Ninth Circuit Judge William Fletcher is the author of two recent Ninth Circuit opinions affirming district court denials of motions to arbitrate against class action plaintiffs. Like his mother, the distinguished late Ninth Circuit Judge Betty Binns Fletcher, W. Fletcher was born in the State of Washington, and the next two cases involve Washington law.
Beware the “Click” Signature!
The consumer in Lee v. Intelius Inc. v. Adaptive Marketing LLC v. Adaptive Marketing LLC, No. 11-35810 (9th Cir. Dec. 16, 2013) purchased a background check on the Internet from Intelius – and inadvertently purchased a “Family Safety Report” by clicking a button on the website. Plaintiff filed a state-law class action against Intelius, and Intelius then sued Adaptive, the company that actually provided the unwanted Family Safety Report. Adaptive moved to compel arbitration of Plaintiff Lee’s and Intelius’s claims, and the district court denied the motion to compel.
The Ninth Circuit affirmed the denial. Buttons on the website were confusing, there was “small, light grey print that did not stand out prominently from the beige background’, the text was long, and there were multiple hyperlinks. However, “Washington courts have not decided whether or under what circumstances a ‘click’ constitutes a signature.” Therefore, the Court rested its conclusion on the safer ground that the webpage insufficiently identified Adaptive as a contracting party.
As to the specific arbitration provision embedded in Adaptive’s terms and conditions, the “careful consumer would reasonably have understood . . . that the hyperlink to ‘Terms and Conditions’ was to Intelius’s rather than Adaptive’s terms and conditions.”
Court Recognizes That Plaintiffs Who Don’t Want To Arbitrate Don’t Raise The Issue In Their Complaint
Under Buckeye Check Cashing, Inc. v. Cardegna, 546 U.S. 440 (2006), the court gets to decide whether the arbitration clause is invalid, but the arbitrator gets to decide whether the whole contract is invalid, when the complaint attacks the validity of the contract as a whole, rather than just the arbitration clause.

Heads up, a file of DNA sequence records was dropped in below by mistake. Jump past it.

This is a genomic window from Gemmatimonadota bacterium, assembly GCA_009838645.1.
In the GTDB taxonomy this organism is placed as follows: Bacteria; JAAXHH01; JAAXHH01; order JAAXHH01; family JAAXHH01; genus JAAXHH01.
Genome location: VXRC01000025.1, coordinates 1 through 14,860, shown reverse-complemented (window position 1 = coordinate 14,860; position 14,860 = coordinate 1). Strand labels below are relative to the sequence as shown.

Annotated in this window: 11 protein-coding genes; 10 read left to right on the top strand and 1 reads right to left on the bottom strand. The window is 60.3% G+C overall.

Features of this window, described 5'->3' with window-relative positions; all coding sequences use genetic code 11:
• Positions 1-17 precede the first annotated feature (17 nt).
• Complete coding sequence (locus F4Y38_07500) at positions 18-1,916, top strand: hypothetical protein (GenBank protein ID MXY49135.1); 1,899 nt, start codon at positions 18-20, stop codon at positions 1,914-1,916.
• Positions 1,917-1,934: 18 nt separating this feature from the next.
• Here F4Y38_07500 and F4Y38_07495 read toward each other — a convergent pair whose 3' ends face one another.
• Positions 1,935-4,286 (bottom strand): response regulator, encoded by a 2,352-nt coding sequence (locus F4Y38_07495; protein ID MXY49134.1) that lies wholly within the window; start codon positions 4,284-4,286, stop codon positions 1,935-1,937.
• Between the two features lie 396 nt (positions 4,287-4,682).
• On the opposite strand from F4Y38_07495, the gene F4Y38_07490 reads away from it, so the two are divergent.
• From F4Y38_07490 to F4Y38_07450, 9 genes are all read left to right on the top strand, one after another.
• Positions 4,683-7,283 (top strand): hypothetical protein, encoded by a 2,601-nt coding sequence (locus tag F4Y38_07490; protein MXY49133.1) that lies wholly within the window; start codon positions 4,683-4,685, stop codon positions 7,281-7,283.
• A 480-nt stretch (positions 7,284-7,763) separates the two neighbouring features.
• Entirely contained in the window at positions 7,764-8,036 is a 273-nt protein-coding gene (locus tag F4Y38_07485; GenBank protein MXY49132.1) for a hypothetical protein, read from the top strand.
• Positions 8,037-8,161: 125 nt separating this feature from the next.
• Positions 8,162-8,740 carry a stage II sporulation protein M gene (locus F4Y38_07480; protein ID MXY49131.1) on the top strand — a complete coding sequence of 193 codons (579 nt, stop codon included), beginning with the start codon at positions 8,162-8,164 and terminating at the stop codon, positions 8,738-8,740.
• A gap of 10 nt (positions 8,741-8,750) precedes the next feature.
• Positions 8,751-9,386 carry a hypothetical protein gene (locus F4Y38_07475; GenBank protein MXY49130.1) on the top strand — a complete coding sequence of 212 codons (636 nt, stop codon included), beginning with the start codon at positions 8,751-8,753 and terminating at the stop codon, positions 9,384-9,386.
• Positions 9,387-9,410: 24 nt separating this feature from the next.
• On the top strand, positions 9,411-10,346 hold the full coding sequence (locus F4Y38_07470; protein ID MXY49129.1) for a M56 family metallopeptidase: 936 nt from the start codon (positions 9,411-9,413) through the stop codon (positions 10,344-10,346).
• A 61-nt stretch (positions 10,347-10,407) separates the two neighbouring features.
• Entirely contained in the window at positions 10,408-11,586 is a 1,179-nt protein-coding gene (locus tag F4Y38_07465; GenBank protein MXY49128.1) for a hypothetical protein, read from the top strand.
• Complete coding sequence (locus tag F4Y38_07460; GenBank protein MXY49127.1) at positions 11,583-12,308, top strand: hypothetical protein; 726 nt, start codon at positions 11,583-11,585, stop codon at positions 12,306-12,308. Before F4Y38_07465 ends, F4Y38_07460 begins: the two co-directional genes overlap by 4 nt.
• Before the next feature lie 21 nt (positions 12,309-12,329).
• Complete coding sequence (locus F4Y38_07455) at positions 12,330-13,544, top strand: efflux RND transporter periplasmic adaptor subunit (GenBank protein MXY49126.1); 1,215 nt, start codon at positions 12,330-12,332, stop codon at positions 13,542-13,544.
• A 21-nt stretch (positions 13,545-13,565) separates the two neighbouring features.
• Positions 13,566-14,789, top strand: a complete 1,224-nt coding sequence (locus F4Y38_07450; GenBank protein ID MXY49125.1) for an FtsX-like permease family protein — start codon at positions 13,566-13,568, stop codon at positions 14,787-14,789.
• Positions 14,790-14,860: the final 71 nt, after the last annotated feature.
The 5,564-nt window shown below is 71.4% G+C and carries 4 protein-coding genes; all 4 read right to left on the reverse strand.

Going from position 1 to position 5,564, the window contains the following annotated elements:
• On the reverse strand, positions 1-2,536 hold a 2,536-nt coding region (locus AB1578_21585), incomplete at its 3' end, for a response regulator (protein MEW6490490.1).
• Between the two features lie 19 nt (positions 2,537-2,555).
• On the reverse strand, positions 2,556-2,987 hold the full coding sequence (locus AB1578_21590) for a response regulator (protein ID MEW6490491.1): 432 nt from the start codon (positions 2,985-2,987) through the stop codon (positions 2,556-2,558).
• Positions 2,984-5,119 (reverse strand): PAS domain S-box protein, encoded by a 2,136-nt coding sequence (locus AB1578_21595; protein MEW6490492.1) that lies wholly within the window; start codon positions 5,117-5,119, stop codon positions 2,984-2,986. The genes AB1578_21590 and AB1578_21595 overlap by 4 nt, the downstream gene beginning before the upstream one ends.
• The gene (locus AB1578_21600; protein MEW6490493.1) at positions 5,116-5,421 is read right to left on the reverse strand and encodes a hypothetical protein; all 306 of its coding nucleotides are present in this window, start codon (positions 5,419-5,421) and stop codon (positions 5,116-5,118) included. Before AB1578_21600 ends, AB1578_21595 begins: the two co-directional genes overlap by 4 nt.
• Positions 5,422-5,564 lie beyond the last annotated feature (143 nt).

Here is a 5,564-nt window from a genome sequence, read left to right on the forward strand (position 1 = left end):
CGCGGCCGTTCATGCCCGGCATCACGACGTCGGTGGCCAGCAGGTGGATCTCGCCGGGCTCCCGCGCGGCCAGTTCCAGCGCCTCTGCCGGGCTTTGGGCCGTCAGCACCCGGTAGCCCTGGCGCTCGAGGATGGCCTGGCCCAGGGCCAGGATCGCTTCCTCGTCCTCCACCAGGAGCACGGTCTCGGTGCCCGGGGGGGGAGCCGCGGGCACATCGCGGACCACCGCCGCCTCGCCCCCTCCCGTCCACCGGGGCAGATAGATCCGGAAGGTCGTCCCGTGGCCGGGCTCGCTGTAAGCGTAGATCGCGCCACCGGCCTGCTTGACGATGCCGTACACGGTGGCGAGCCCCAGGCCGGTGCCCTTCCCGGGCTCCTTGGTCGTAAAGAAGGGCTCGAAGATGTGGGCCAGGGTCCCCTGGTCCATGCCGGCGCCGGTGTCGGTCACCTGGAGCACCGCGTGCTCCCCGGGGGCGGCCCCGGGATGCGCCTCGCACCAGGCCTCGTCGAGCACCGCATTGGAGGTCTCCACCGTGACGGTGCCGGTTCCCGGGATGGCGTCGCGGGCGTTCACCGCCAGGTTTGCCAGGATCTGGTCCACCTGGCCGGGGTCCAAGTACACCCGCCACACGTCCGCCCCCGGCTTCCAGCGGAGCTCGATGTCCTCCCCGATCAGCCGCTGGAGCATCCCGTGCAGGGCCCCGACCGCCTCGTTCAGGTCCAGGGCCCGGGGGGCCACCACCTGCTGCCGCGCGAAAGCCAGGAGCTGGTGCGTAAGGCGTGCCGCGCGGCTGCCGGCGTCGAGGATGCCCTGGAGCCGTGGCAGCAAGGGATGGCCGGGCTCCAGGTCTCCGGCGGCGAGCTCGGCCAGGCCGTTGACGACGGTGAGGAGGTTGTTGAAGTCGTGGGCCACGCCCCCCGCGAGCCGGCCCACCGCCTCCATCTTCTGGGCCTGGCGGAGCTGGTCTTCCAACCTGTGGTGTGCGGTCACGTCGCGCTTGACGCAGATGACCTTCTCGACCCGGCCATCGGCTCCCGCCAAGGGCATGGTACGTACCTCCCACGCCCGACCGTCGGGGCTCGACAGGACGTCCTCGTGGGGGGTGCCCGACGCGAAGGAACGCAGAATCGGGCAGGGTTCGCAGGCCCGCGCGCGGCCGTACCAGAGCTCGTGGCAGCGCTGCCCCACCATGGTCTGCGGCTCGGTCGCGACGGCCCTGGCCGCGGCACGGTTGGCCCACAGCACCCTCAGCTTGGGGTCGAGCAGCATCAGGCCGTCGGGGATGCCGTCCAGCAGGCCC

What happens when plaintiff doesn’t want to arbitrate, files a complaint that doesn’t address arbitration, and then opposes a motion to compel? The district court gets to consider the validity of the arbitration clause, where the arbitration clause’s invalidity is entirely distinct from the contract claims in the case. Smith v. Jem Croup, Inc., No. 11-35964 (9th Cir. Dec. 12, 2013). As Judge Fletcher notes, many contracts provide for compulsory arbitration at the choice of one or both parties, but if neither party asks for arbitration, the dispute may be brought as a lawsuit. Under those circumstances, it would be unrealistic to expect the plaintiff to challenge the arbitration clause in its complaint, but it would make sense to challenge the clause in the context of opposing a motion to compel.
Moreover, the arbitration clause here was found to be unconscionable – under Washington law. Here, I note that there appears to be a difference between Washington and California law, as Judge Fletcher writes that “[u]nder Washington law, a contractual provision is unenforceable if it is procedurally unconscionable.” Under California law, a finding of unconscionability requires procedural and substantive unconscionability.
The opinion also provides a rationale for why the Federal Arbitration Act and Concepcion do not preempt Washington procedural unconscionability law, including among other factors, that Washington law applicable to the disclosure of material terms in an attorney retainer agreement “is not specifically aimed at arbitration clauses.”